Another train robbery took place at Canyon Diablo in the spring of 1889. Four men robbed the Santa Fe express car when the train stopped to fill its wood box. The bandits were cowboys from the rough and tumble Hashknife Outfit out of Holbrook and wanted to supplement their meager cowhand pay with some ill-gotten gains. They made off with seven thousand dollars and some jewelry, a sizable fortune back in those days. The men were finally apprehended three weeks and six hundred miles later after a running gunfight at Wahweap Canyon on the Utah/Arizona border near the present town of Page, Arizona. The legendary sheriff of Yavapai County, Buckey O'Neill and his three-man posse tracked the outlaws relentlessly through some of the most isolated and inhospitable country of the territory to bring the outlaws to justice.

Canyon Diablo Ruins

The ruins at Canyon Diablo are quite extensive.

 

Canyon Diablo Store is Closed Now
The Canyon Diablo store has been shut down for quite awhile!

Today Canyon Diablo is quiet. It is a haunted place, haunted by the history of its turbulent past. The wind rustles gently through the ruins, giving voice to the forgotten ghosts of Canyon Diablo. Only the passing of an occasional Burlington Northern and Santa Fe train breaks the eerie silence of the old ghost town. The trains don't stop here anymore; they are bound for other places across the famous canyon of the devil. There are plenty of ruins left from the old town on the north side of the tracks to explore though. The extensive stone ruins attest to the size and importance of the town in Arizona territorial history.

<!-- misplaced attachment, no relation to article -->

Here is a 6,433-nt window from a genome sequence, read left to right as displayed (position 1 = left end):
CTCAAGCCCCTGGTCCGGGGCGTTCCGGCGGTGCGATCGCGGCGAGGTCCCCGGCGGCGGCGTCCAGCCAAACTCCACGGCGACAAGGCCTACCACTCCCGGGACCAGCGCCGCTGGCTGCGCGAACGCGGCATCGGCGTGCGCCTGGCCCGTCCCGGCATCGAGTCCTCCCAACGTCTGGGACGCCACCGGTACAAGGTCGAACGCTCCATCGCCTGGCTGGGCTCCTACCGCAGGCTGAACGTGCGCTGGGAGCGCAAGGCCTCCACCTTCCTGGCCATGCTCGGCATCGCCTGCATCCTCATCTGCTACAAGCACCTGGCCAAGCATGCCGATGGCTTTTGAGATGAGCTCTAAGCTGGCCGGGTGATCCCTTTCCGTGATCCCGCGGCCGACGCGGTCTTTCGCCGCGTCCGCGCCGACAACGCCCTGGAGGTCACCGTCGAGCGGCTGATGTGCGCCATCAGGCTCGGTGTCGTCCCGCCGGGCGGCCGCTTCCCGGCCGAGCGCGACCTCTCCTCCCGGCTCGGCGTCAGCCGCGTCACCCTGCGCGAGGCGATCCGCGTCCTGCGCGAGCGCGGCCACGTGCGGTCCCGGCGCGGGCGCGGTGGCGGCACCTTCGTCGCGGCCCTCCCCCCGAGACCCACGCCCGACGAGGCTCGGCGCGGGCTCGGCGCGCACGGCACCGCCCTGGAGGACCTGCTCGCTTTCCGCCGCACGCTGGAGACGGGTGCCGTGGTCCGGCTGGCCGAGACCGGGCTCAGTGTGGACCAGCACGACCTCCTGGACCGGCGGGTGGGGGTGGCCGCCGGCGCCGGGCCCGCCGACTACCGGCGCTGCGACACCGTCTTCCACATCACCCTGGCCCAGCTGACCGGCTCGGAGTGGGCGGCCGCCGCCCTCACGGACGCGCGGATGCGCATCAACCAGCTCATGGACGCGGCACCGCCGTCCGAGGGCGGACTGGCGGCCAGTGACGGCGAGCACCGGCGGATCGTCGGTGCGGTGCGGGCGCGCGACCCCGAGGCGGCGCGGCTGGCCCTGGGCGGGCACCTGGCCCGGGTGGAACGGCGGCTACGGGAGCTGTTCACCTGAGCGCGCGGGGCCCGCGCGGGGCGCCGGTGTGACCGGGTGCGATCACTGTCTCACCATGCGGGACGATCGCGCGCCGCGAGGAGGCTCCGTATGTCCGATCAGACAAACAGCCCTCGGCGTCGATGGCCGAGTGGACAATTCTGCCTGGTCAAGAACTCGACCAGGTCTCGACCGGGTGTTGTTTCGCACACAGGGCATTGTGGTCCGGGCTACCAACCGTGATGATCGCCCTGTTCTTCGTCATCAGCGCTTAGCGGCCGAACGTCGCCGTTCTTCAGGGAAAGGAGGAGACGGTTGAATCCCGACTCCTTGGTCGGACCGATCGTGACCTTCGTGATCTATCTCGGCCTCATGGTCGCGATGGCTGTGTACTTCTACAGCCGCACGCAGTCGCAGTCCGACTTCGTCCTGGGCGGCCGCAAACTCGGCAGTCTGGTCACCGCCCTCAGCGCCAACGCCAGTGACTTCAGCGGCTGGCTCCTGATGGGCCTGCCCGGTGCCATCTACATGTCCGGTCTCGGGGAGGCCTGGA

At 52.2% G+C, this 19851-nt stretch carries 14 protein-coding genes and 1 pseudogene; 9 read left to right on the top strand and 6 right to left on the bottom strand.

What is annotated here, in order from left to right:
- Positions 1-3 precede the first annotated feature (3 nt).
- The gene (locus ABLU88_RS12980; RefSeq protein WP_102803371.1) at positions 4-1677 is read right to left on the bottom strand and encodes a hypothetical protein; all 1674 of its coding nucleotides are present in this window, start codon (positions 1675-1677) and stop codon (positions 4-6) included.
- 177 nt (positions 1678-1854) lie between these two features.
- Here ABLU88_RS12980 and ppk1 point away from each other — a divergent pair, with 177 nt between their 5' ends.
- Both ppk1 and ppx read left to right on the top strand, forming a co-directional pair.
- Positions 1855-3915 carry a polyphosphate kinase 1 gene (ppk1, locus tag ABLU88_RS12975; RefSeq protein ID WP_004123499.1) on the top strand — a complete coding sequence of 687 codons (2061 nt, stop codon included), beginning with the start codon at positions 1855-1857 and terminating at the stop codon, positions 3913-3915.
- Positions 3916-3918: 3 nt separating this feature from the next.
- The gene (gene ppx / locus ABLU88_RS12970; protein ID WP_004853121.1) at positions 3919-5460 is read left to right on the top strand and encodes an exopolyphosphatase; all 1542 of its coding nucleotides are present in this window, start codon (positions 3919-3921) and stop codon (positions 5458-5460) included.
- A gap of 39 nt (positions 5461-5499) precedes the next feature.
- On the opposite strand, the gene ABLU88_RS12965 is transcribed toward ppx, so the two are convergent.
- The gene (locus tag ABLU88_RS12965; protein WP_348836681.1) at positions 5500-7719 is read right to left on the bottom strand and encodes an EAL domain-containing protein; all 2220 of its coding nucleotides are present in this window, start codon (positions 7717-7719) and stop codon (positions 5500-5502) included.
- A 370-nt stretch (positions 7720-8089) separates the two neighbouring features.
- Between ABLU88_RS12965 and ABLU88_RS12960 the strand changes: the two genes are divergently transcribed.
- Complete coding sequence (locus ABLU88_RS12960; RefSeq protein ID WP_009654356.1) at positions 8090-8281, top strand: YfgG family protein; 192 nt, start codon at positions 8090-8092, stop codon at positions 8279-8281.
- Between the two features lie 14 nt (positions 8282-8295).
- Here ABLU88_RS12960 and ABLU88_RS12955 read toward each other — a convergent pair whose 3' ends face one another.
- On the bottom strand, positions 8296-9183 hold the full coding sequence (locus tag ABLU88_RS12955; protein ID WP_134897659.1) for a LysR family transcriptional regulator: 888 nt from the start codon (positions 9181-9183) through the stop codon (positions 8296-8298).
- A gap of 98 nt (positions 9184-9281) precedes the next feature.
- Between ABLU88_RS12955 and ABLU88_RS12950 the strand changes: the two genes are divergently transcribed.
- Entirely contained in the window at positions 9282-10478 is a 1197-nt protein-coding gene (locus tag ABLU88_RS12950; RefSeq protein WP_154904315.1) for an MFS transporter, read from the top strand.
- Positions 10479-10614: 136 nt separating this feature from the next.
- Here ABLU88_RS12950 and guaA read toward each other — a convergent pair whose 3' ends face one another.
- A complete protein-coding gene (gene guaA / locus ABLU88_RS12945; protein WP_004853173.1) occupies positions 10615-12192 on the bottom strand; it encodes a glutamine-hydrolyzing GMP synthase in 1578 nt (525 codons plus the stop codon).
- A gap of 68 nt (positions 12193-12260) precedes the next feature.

Rusted bodies of old automobiles dot the landscape, relics left over from another era. Here and there foundations and mounds of adobe ruins lay exposed to the desert sun and wind. They remind one of the inevitable passing of time and that life goes on, maybe not here anymore, but somewhere on down the line.

Canyon Diablo Rusted Relics

 

Map of Two Guns & Canyon Diablo

The road to the ghost town of Canyon Diablo isn't hard to find. Though it is not marked, it is the only road going out into the desert across the Interstate from Two Guns. Process of elimination is pretty easy on this one. What wasn't easy was the road!
This is a pretty rough road. I've heard it described as a four-wheel drive road and that description fits. The road was pretty rocky so I wasn't worried about getting stuck in the sand, but I had to be very careful about my oil pan. I was driving my 95 Mitsubishi Mirage and I don't believe they classify it as a high clearance or four-wheel drive vehicle. I made slow progress down the road, zigzagging to avoid particularly rocky outcroppings that from the vantage point of my Mirage looked like small mountains. A couple of times I wondered if I should be doing this at all, and should just turn around and forget the whole thing. 
A half-hour and four miles from the Interstate later, I had finally made it to the ghost town of Canyon Diablo. I was in one piece, and my car was fine. You could indeed drive the road in a passenger car if you were careful and took your time. The history of this little piece of Americana is so fascinating I just had to explore it in person. I'm glad I didn't turn around.

 

Take this exit to return to Route 66 at Two Guns Trading Post...